Local Interest

By Nebraska Extension Horticulture Educator Kathleen Cue

 Leaf scorch, also called sunscald, is the bronzing of leaf surfaces and crisping of leaf edges.  Even plants that are well-adapted to our climate can be scorched.  Plants have amazing resiliency, especially when Mother Nature eases them into changing seasons.  But taking into consideration a spring like this one—cold and rainy—with an abrupt change to record heat, then scorched plants are to be expected.

 Plants don’t have to be in the sun to suffer from scorch. Hosta, which likes and appreciates a shady location, will be scorched by high temperatures.

Pollinators and their Health

By Kathleen Cue, Nebraska Extension Horticulture Educator

 

One third of our food supply exists because a pollinator moved pollen from one flower to another. Their quest for nectar and pollen means we reap the benefits by harvesting fruits, vegetables, and legumes. Despite the necessity of pollinators for a reliable food supply for humans, pollinator habitat is in jeopardy because of reduced food sources and chemically-dependent pristine landscapes.

 

Helping pollinators is a local issue. Gardeners can make a difference for pollinator health by planting more flowers, supplying a water source, reducing the number of insecticides used and leaving a few dandelions and white clover for them to feed on.

Raised Beds around Trees—A Bad Idea for Landscapes

By Kathleen Cue, Nebraska Extension Horticulture Educator

 As we plan for our much anticipated outdoor projects this gardening season, let’s discuss the tree-killing practice of building raised beds around trees.  Don’t get me wrong here—I am not talking about planting hosta beneath a tree, I’m talking about building a RAISED bed around a tree. This unfortunate practice leads to many dead trees, often years later when the tree owner no longer connects the tree dying with the creation of the raised bed.

By Kathleen Cue, Nebraska Extension Horticulture Educator

You’ve seen this before—mulch piled so high around a tree that it resembles a volcano with a stick coming out of the center.  So goes the plight of trees trying to survive under such conditions.  Despite the research indicating how bad this is for trees, we see it time and again.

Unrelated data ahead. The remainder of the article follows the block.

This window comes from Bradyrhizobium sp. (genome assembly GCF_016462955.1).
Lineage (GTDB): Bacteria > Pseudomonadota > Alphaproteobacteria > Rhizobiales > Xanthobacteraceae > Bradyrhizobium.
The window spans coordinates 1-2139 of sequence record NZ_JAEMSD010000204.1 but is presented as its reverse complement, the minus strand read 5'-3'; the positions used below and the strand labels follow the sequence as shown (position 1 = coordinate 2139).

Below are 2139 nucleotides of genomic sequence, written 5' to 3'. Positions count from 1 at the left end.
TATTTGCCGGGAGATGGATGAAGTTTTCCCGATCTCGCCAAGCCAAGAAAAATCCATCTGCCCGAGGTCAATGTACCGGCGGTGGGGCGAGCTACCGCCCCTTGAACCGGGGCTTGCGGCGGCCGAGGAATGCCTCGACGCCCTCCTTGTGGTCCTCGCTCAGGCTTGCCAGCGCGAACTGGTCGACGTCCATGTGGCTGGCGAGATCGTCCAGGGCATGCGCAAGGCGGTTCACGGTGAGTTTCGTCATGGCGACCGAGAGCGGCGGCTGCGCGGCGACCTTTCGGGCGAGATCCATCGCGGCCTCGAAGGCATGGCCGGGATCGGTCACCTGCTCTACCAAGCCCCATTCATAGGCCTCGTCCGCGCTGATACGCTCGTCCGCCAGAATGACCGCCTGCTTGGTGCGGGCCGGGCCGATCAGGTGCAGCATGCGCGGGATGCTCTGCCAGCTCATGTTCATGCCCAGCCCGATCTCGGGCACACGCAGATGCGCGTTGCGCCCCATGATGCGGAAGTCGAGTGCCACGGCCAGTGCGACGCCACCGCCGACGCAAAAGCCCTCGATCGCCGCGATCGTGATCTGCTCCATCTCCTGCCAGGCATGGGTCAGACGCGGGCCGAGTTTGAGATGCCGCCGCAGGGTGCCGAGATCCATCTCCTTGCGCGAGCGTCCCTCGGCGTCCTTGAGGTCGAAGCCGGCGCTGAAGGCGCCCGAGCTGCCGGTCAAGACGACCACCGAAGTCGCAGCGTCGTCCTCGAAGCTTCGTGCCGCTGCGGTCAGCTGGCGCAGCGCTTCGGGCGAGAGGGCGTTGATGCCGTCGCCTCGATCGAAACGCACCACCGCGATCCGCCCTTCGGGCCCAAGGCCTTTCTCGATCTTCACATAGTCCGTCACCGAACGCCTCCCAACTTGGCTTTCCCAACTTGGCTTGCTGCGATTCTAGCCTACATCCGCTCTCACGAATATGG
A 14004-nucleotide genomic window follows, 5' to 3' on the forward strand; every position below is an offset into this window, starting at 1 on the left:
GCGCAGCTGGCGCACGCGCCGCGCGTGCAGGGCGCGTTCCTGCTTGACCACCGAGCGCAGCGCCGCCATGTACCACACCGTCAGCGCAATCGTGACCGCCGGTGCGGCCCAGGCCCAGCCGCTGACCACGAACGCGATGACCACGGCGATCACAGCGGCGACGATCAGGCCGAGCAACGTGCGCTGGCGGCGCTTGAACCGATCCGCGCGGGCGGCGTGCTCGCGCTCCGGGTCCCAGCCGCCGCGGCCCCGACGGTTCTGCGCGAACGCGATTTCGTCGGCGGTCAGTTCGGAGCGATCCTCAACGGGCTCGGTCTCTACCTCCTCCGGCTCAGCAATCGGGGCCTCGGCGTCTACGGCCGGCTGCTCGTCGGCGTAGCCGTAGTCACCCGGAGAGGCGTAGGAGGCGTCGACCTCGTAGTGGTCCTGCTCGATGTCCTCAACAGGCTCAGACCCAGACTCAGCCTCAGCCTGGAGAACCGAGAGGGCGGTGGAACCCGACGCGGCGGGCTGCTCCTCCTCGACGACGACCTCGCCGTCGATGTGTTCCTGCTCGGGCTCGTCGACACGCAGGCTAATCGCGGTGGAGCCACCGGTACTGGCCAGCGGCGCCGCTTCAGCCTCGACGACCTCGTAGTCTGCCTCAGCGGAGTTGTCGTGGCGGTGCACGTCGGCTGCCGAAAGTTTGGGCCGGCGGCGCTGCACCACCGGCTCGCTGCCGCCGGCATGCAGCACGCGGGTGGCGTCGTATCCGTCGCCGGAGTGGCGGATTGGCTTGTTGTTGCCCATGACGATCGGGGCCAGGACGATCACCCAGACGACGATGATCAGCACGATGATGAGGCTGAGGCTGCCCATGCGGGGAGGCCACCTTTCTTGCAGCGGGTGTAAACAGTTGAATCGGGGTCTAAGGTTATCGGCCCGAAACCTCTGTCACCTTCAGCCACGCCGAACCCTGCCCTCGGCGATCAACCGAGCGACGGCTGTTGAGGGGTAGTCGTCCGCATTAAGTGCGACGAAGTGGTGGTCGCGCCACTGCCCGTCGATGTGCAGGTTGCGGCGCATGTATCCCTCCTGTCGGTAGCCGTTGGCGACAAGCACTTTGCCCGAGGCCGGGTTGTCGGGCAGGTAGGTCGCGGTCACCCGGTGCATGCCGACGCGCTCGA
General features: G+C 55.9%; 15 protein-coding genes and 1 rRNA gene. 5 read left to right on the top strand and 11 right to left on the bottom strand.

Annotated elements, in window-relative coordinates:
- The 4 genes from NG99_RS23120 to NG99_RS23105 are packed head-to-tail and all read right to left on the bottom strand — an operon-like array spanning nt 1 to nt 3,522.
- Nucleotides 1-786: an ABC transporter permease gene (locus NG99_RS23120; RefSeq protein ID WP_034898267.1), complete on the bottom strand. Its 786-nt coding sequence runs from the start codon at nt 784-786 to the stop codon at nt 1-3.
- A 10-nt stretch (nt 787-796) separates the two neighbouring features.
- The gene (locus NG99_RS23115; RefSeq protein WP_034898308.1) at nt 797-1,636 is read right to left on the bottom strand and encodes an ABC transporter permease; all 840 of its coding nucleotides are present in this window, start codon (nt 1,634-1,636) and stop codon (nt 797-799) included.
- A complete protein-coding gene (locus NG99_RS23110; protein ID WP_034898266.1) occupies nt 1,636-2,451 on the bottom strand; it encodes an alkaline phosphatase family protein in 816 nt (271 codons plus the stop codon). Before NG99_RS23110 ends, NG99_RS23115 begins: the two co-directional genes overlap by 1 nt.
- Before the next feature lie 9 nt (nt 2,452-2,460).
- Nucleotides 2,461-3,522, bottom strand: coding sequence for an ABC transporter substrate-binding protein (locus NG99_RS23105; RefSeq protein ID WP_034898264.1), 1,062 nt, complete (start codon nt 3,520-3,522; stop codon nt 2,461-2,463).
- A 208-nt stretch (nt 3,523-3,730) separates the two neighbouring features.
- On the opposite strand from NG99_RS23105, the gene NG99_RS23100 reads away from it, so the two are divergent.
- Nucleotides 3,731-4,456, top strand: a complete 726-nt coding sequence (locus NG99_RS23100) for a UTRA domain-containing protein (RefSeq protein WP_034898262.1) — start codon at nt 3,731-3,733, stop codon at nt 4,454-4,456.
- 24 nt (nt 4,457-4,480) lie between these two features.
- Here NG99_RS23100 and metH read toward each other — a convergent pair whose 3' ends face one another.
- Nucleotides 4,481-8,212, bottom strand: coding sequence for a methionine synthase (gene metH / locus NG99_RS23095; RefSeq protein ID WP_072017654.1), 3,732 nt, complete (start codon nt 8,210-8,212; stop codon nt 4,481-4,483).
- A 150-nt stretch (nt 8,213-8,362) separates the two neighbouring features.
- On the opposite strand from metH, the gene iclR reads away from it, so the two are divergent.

By Kathleen Cue, Nebraska Extension Horticulture Educator

 

As we get our containers ready for planting our amazing annuals or that coveted tomato plant, conventional “wisdom” dictates we must first add an inch or so of gravel.  Problematic? You bet!

Rocks in the bottom of containers do not contribute to better draining soils and healthier plants.  Instead plant roots encounter saturated soils that don’t drain efficiently.  It all has to do with something called a perched water table.

Japanese Beetles

By Kathleen Cue

Nebraska Extension Horticulture Educator

 With over 300 ornamental and edible plants they like to feed on, Japanese beetles (JB) can quickly become an overwhelming insect in the landscape.  Last year, one gardener brought in his peach so covered in Japanese beetles that it was hard to identify the fruit as a peach!

 If you didn’t have Japanese beetles last year, then hurray, you may not get any this year or if you do get them, they will be in such low numbers that hand-picking will take care of the problem.  But if you had JB last year, chances are very good you’ll have them this year, too. 

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